**We have just been made aware that this guitar was sold in 2017 by a USA dealer to a vintage dealer in the UK. The following sentence is from the USA dealer's original description "We replaced one mini slide toggle switch, the mute switch, which had either quit working or been disabled at some point. It's back to original now with a Fender replacement switch".
We then spoke to the UK dealer who informed us that the original mini-toggle switch was in the case with the guitar and upon inspection they found it to be perfectly functional - so they replaced the 'replacement' switch with the original 1964 which is why we did not notice this when we took the guitar apart for our detailed examination. The UK dealer then sold the guitar to one of our clients who then sold it to us. We have detailed 'internal' photographs to verify this statement and in our humble opinion this does not really detract in any way from the originality of this very rare custom color pre CBS Jaguar.

Of the more than two thousand guitars that we have fully documented we have never had a Shoreline Gold Metallic Jaguar. We have sold three Shoreline Gold Guitars over the past fifteen years - a 1963 Stratocaster, a 1963 Jazzmaster and a 1966 Jazz Bass BUT never a Shoreline Gold Jaguar. The only other one that we have seen was a 1962 example which appears in Norman's Rare Guitars: 30 Years of Collecting. (page 90).

Shoreline Gold Metallic was used on Pontiac cars from 1959 to 1960. This super rare color was used on Fender guitars between 1960 and 1965.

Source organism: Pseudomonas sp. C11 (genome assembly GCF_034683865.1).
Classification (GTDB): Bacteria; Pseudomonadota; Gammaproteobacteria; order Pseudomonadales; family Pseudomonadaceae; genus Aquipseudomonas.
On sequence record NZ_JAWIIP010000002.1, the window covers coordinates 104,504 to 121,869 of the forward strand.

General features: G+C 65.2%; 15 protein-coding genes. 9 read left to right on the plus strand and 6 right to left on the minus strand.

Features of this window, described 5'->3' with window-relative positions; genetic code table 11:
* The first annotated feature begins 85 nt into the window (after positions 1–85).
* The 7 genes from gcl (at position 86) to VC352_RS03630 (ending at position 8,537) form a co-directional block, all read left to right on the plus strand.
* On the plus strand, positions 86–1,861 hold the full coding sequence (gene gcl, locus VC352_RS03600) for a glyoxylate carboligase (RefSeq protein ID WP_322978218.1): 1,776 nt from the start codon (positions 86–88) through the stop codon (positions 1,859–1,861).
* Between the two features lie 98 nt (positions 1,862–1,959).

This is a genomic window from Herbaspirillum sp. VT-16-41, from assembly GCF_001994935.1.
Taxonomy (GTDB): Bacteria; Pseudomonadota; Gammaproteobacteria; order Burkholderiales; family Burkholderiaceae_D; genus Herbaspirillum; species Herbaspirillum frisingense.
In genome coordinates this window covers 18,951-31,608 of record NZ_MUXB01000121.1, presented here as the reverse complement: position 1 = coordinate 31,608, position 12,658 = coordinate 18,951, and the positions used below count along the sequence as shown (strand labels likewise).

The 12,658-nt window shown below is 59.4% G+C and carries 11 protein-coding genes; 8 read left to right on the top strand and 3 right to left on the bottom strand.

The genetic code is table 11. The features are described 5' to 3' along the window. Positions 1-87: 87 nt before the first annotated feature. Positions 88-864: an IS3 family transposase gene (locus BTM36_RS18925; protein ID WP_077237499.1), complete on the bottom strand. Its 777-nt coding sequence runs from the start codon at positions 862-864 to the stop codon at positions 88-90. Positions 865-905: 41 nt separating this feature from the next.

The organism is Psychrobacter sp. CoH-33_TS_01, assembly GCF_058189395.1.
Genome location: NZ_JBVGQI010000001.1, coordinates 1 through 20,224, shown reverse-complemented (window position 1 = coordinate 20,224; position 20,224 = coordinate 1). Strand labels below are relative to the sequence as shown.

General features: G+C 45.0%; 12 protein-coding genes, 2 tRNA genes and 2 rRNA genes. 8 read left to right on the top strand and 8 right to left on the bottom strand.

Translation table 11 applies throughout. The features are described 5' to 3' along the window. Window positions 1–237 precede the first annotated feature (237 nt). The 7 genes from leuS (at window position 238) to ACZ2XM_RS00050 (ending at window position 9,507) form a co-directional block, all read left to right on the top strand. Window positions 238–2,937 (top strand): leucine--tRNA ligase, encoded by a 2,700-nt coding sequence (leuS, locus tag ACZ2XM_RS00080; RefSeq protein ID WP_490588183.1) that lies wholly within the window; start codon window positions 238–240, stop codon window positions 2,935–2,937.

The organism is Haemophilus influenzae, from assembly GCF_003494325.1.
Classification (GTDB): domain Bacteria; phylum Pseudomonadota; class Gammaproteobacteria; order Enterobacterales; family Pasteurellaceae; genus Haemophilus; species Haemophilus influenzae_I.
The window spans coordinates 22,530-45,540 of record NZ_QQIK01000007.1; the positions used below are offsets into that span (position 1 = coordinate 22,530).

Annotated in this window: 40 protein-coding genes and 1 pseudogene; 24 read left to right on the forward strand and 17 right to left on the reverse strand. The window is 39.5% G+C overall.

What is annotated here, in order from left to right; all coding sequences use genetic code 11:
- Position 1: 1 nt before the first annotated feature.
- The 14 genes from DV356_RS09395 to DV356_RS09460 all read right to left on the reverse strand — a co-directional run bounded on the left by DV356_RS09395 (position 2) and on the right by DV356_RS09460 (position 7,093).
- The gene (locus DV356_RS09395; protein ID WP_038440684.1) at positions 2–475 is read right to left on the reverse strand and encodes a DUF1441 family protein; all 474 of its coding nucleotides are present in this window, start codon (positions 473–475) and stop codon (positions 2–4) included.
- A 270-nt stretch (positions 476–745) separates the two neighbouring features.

"Not content with the relatively expensive Jazzmaster, Fender introduced a new top-of-the-line model in 1962: the Jaguar. [The pricelist offered a basic Sunburst Jaguar at $379.50; a similar Jazzmaster was $349.50]. Another offset-waist multi-control instrument, the Jag seemed an attractive proposition, but still failed to dent the supremacy of Fender's dynamic duo, the Tele and the Strat...The Jag used a similar offset-waist body shape to the earlier Jazzmaster, and also shared that guitar's separate bridge and vibrato unit, although the Jaguar had the addition of a spring-loaded string mute at the bridge. Fender rather optimistically believed that players would prefer a mechanical string mute to the natural edge-of-the-hand method. They did not. There were some notable differences between the Jaguar and Jazzmaster. Visually, the Jag had distinctive chromed control panels, and was the first Fender with 22 frets. Its 24" (610mm) scale-length ('faster, more comfortable') was shorter than the Fender standard of 25" (635mm) and closer to that of Gibson. It gave the Jag a different playing feel compared to other Fenders. The Jaguar had better pickups than the Jazzmaster. They looked much like Strat units but had metal shielding added at the base and sides, no doubt as a response to the criticisms of the Jazzmaster's tendency to noisiness. The Jag's electrics were yet more complex than the Jazzmaster's, using the same rhythm circuit but adding a trio of lead-circuit switches...The Jaguar was offered from the start in four different neck widths, one a size narrower and two wider than normal (coded A, B, C or D, from narrowest to widest, with 'normal' B the most common)" (Tony Bacon, 50 Years of Fender, p. 36).